“The first new blue since 1802.” You might assume the poetic staccato of such a repeatable phrase was crafted by an English major or public relations professional.
Nope. Those words came from Mas Subramanian, a chemist and Oregon State University professor, describing a discovery he and his student made in 2009.
They were looking for no such thing. Subramanian had instructed his graduate student, Andrew Smith, to test the electrical conductivity of three basic elements, combined and then heated to 2,000 degrees Fahrenheit for 12 hours. The minute the professor saw the result, he said, “What the heck happened?”
“That may not have been the exact word I used,” he admitted to me last week, “but you get the general idea.” He continued. “We were not looking for this. It was pure serendipity. I’m not afraid to admit that. I’m a scientist. I like telling the truth.”
Telling and truth sometimes diverge. That’s the tale.
He and his student stumbled upon a deep, vibrant blue that no one had ever produced before. And it was so easy to make! It’s non-toxic, and it could be revolutionary. How revolutionary? My meeting with the professor got bumped for a few minutes, so he could compare notes with an OSU Licensing Agent about patent licensing agreements.
Not to get ahead of ourselves, but Crayola is sponsoring a naming contest for this new blue. If you disrupt Crayola’s hegemon of 64, you’ve really accomplished something.
Some call it MasBlue, since the professor’s first name means “more” in Spanish. Others call it “blue-tiful.” It’s official name is YInMn blue, drawing from its three component elements: yttrium, indium, and manganese.
Only because I like a challenge, let me try to describe the color. It’s a blue that thought about purple but reconsidered. It’s a blue that refuses to take green’s phone calls. As the darkest of the three primary colors, it’s more likely to pair with black. It’s “bluer than blue,” but only until you’ve seen it. Like the man whose team discovered it, this blue tells the truth about its blueness.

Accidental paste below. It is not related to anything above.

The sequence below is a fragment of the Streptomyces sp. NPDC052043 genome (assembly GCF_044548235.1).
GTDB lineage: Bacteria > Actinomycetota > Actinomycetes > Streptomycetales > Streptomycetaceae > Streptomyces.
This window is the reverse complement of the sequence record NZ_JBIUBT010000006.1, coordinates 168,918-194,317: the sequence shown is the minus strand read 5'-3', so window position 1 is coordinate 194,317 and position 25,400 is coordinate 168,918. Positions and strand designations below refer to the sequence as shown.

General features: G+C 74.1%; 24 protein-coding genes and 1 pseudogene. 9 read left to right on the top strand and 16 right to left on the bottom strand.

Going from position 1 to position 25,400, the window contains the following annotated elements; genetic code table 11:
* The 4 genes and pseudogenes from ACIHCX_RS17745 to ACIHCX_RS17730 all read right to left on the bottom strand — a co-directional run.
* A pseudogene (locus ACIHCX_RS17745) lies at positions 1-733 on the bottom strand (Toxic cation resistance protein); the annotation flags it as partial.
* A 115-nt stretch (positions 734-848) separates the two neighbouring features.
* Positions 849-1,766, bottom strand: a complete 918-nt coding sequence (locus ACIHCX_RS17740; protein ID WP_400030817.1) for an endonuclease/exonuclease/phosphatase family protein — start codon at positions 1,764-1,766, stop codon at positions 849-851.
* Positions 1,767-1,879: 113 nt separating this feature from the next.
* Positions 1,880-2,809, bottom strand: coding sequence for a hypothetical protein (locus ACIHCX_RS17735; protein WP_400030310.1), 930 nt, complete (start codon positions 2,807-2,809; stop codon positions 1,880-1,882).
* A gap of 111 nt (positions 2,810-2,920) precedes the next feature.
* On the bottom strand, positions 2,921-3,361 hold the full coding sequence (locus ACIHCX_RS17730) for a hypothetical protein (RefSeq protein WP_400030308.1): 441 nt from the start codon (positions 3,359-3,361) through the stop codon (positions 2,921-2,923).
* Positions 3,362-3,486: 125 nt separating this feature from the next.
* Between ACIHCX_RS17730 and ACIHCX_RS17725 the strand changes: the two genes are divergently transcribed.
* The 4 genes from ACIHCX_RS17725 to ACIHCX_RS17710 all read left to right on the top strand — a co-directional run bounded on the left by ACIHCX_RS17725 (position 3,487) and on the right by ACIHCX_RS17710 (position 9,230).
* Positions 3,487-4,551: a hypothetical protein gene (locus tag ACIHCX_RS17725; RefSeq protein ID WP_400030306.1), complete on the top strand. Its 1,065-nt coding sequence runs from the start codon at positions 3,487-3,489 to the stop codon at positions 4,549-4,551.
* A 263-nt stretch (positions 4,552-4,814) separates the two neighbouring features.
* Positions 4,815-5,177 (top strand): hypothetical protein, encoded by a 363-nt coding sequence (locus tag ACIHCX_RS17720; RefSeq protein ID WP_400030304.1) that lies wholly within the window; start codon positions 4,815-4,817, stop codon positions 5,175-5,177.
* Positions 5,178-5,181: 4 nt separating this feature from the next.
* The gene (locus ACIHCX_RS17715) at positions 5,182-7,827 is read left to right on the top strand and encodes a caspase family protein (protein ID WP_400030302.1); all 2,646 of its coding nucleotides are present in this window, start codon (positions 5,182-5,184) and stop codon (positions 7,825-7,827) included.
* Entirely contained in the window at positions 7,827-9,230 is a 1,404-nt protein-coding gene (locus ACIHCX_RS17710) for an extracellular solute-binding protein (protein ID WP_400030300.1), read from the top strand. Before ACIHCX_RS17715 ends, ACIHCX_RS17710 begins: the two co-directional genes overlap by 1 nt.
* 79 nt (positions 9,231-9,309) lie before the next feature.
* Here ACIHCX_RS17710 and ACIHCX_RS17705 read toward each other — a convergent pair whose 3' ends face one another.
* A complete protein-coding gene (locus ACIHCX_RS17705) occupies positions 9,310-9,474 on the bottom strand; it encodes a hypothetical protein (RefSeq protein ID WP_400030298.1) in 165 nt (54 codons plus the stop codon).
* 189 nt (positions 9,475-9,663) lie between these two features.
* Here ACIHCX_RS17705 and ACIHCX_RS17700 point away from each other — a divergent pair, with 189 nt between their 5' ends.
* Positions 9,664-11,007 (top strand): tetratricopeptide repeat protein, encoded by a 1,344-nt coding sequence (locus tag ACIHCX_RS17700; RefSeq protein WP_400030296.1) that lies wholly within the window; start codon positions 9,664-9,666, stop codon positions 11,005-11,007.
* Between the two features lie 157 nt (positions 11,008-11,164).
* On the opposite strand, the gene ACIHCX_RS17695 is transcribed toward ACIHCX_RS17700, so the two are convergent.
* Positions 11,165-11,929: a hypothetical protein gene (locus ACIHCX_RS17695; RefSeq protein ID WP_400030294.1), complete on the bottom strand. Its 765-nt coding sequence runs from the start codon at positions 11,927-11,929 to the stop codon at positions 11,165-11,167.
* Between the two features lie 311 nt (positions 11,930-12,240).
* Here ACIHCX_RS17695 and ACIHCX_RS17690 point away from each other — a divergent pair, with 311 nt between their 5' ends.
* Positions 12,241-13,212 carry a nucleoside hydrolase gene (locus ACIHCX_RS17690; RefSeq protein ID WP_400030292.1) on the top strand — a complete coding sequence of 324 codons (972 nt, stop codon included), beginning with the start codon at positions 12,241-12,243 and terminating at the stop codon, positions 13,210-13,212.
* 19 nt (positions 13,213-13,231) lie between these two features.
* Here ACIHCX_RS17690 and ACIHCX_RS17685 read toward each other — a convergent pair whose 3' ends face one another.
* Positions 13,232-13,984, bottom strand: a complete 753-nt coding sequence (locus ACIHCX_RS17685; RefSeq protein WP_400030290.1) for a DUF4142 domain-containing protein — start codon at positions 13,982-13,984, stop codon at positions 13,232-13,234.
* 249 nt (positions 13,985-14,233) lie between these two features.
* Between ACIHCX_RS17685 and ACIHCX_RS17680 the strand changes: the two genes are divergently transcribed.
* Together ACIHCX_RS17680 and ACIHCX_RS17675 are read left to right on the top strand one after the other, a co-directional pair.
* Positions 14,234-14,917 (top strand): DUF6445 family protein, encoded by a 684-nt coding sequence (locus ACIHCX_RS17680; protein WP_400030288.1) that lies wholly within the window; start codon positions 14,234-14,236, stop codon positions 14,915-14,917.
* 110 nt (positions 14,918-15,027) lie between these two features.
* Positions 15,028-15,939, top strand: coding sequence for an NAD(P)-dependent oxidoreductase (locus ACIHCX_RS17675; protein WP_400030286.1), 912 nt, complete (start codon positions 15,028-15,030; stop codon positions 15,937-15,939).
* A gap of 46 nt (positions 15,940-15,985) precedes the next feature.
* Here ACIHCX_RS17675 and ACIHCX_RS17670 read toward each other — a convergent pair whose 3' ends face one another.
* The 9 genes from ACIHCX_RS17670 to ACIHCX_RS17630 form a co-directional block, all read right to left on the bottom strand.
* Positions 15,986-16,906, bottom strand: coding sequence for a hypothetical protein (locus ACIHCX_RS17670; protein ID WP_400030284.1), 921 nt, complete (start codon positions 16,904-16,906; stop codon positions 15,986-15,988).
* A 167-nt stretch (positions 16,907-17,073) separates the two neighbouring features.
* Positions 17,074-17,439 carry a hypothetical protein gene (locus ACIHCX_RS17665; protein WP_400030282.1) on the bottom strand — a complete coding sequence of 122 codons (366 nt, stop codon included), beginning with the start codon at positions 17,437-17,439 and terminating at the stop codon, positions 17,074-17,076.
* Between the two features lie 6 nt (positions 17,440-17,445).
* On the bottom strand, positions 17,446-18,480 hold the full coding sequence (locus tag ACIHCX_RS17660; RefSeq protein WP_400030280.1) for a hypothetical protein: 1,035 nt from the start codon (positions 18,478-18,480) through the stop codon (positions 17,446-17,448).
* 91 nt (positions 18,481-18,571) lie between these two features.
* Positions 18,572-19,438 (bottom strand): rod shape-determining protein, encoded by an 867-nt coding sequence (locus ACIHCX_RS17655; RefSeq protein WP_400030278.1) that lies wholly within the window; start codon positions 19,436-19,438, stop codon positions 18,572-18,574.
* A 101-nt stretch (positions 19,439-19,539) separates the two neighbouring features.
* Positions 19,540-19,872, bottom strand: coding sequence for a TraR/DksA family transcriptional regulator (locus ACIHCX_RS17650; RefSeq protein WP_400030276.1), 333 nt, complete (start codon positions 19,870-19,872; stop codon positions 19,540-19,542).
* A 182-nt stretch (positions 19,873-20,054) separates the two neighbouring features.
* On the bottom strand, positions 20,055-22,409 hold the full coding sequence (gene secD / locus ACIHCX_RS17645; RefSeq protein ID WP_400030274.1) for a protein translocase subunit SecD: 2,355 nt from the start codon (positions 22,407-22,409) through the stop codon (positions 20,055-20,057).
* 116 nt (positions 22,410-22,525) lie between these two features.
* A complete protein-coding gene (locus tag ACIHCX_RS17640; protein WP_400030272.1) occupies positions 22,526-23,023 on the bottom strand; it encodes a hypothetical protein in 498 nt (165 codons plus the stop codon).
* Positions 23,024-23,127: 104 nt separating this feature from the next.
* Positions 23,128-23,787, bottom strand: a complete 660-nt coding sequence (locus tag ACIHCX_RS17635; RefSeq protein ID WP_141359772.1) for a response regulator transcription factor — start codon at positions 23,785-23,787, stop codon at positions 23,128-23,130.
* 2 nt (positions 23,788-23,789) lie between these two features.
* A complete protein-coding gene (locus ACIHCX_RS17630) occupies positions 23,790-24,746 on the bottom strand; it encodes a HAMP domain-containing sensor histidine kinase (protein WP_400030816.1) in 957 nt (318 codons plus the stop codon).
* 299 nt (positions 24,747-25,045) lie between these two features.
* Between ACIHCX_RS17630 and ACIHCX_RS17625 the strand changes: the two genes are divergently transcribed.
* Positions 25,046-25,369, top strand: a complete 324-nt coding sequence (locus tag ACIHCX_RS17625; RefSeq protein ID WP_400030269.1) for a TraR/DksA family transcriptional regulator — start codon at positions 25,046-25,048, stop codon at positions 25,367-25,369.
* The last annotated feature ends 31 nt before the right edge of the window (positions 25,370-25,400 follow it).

Its purity somehow makes it both dark and bright. “It almost hurts to look at it,” observed Blake Day, his undergraduate student and a Willamette High School graduate. “Almost” is the operative word. The primary color is so pure that it should hurt — yet it doesn’t.
In fact, quite the opposite is true. Scientists and engineers have mixed this new blue with a special black to make a pleasing blue-gray tone. It reflects heat almost as well as bright white.
Here is where the telling and the truth diverge. Quotation marks will help. Something that “looks” so “dark” “should” absorb heat. Words falter, so numbers must pick up the story in one of Subramanian’s labs.
Two small model houses have been built with what look like identical blue-gray roofs — one made with YinMn blue, one without. The models are positioned beneath two heat bulbs. Minutes after the bulbs are turned on, the roof temperatures begin to diverge. YInMn blue absorbs so much less heat that it’s quickly 15 degrees Fahrenheit cooler than the other blue that looks identical.
If every roof and every pavement could absorb light but reflect heat the way this model roof does, the planet could be cooled without appearing uncomfortably bright. I told you it was revolutionary.
“Was it a discovery or an invention?” I asked. “Does it exist somewhere or did you make it for the first time?”
Professor Subramanian refuses my frame. “Scientists make discoveries,” he told me. “An invention sounds like a gadget.” This color may exist somewhere in a super-hot corona, but humans saw it first in his lab at OSU.
Subramanian had one other bone to pick with me. “This is not about the color. Colors exist at every point on the spectrum. What we have developed here is a pigment of the color.” Finally, a word conveyed a meaningful distinction, useful to the science. I only have to admit that Subramanian clarified those terms in the first minute of our conversation.
Columnists also like telling the truth.
Don Kahle (email@example.com) writes a column each Friday for The Register-Guard and blogs at www.dksez.com.